Finally, after exceeding 8 percent from January to July, consumer inflation slowed rapidly in August. As a result, inflation, which plagued Russia prior to the crisis, is expected to be significantly lower than the official government forecast of 11 percent this year, may moderate even further, reaching 6–8 percent in 2010. While the theoretical link between a recession and falling inflation is clear, Russia has never before experienced the two in tandem; the three consecutive months of zero inflation (i.e., August to October) caught many experts by surprise.
However, a weak outlook for domestic demand is likely to offset these strengths. Real household incomes, which accounted for more than 55 percent of GDP in the first half of 2009, have declined continuously since April, falling 4.9 percent (y/y) in September alone. Incomes are expected to continue to decline at least until spring 2010,4 largely because Russia’s labor market remains weak, salaries in non-export sectors have stagnated, and wages in the public sector are not indexed to inflation. Only pensioners will see an increase in real income next year, as nominal pensions grow by 45 percent. However, while pensioners account for more than 28 percent of the population, their income accounts for little more than 8 percent of total household income. As a result, the increase in pensions will do little to strengthen domestic demand.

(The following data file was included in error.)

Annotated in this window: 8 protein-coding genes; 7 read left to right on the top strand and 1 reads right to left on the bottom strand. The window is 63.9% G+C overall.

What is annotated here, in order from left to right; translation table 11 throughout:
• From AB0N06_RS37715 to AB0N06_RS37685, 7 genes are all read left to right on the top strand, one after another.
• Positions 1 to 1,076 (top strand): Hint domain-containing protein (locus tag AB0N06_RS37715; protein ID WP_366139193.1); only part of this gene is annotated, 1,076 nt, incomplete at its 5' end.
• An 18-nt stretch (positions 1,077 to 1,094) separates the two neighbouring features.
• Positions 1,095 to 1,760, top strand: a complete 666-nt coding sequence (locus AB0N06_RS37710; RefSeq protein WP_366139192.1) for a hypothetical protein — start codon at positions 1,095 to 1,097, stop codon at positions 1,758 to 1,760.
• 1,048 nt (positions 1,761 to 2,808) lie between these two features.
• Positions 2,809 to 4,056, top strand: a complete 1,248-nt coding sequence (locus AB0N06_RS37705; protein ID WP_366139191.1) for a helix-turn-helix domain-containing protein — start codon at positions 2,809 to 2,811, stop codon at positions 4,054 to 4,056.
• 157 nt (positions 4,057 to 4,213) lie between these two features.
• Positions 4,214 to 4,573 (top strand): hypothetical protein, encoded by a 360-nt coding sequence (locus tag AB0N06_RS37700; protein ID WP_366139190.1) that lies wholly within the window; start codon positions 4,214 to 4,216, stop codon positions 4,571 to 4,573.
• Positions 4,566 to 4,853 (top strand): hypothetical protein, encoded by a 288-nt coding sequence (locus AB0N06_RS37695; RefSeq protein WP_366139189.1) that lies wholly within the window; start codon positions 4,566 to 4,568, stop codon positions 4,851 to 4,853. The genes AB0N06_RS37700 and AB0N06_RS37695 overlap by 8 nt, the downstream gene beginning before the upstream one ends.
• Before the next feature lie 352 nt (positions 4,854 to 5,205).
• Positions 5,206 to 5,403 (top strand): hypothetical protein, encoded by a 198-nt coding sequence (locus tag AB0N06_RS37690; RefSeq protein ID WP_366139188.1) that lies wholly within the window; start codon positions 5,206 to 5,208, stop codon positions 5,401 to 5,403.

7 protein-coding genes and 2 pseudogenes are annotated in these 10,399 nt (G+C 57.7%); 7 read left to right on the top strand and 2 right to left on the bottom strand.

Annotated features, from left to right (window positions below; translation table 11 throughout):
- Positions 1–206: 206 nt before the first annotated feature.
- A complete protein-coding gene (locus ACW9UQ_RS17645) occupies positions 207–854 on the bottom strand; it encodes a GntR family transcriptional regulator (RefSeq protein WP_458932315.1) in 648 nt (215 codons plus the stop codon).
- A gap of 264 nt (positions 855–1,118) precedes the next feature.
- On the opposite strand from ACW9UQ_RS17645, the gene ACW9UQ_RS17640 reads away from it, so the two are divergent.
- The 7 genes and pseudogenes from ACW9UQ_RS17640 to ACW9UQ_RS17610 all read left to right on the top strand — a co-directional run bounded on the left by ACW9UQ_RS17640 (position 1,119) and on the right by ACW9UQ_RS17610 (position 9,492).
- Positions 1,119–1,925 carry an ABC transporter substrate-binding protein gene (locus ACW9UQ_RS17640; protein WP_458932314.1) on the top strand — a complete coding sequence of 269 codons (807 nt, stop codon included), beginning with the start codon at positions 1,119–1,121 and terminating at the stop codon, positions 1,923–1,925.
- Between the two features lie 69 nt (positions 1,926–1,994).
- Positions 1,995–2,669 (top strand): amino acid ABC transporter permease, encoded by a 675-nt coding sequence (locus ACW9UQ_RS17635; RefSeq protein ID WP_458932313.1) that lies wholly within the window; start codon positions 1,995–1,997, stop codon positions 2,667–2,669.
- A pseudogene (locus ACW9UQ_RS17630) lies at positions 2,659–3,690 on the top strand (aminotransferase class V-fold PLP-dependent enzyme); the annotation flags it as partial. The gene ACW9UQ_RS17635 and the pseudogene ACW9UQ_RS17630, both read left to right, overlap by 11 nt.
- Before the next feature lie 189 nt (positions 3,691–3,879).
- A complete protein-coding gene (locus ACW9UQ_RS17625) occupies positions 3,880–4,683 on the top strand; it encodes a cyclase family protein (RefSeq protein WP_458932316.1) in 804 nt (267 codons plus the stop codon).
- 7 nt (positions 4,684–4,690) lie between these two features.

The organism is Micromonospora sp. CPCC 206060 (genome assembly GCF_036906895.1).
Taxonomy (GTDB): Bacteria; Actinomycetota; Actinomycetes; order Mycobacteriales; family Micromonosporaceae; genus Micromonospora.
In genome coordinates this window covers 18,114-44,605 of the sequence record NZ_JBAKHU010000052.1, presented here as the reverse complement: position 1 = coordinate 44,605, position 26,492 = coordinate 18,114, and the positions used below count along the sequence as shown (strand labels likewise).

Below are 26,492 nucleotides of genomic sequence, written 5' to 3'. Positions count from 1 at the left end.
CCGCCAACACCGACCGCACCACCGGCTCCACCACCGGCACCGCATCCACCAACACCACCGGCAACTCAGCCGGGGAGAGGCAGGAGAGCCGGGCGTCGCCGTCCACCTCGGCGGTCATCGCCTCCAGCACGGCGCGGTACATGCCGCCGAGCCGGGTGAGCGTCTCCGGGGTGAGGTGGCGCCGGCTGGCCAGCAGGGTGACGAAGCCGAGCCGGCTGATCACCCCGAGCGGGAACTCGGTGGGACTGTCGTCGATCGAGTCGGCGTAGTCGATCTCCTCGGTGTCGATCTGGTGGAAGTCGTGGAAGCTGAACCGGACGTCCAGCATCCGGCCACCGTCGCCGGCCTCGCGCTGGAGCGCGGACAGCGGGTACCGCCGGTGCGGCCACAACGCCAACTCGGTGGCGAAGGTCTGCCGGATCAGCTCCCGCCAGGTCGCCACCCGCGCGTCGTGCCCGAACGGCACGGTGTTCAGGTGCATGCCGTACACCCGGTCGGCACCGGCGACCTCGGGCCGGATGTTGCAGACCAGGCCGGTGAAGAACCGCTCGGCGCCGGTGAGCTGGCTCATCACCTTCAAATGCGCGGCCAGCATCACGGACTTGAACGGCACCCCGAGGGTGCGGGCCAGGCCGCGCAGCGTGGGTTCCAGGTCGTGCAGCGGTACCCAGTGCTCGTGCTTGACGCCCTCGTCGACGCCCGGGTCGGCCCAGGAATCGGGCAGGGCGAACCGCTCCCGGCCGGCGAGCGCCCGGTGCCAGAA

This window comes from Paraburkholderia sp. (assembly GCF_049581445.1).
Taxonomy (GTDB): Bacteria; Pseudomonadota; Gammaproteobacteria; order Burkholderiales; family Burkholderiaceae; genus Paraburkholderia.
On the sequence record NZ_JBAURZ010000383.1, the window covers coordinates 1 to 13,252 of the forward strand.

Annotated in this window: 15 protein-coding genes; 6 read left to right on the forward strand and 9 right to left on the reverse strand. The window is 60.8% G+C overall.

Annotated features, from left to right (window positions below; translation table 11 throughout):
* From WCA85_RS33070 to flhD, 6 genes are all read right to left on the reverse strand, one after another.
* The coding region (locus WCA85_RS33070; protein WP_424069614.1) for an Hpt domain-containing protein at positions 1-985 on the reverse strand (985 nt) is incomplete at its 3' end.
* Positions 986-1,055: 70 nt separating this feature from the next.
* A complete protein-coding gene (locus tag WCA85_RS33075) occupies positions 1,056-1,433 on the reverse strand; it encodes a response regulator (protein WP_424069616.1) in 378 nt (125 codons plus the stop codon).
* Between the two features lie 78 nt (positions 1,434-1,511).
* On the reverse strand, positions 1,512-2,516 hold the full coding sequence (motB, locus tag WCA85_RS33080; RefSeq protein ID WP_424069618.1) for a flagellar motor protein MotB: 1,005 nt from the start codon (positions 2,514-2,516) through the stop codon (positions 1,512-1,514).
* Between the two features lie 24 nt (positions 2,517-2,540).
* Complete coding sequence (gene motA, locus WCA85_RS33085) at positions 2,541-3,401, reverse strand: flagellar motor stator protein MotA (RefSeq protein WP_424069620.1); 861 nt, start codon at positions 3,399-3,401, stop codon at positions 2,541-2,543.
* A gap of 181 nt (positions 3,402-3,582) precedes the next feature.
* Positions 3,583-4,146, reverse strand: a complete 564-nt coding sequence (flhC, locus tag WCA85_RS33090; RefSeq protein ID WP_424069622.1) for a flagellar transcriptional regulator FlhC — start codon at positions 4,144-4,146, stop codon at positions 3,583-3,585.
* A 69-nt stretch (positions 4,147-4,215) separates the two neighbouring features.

Government spending on investments, repairs, and renovations, which have the highest multiplier effects on the economy, must be actively reduced.
Furthermore, aggressive expenditure increases, enacted from 2007 to 2009, coupled with falling revenues, have seriously strained the federal budget. Federal budgetary incomes fell 33 percent (y/y) while regional ones declined 25 percent (y/y) from January to September 2009. Because expenditures on wages, pensions and social benefits cannot be cut, investments, repairs, and renovations, which have the highest multiplier effects on the economy, must be actively reduced instead. As a result, aggregate public demand may decline by 3.5-4 percent of GDP in 2010 from the 2009 level.
Regional governments, which receive no revenue from foreign trade and lack the authority to impose new taxes, face an even harsher fiscal reality. Only broad-based economic growth will help raise their revenues, which come from profit and income taxes. While 2009 budgets were maintained at 2008 levels in nominal terms, the current budget actually reflects a contraction in real expenditures, given the 10 percent inflation rate experienced since 2008. Wages and various social payments have increased in 2009, forcing regional governments to cut purchases of goods and services by about 2 percent of GDP. However, even these cuts were not enough to balance the budget; a gap of RUB 500 billion, or 1.25 percent of GDP, is still expected by the end of 2009.5 Preliminary assessments suggest this gap will persist in 2010 even if regional expenditures continue to remain nominally stable. The “easiest” way for regions to finance this gap is through late payments to suppliers of electricity and gas.
Other Focal Points of Public Attention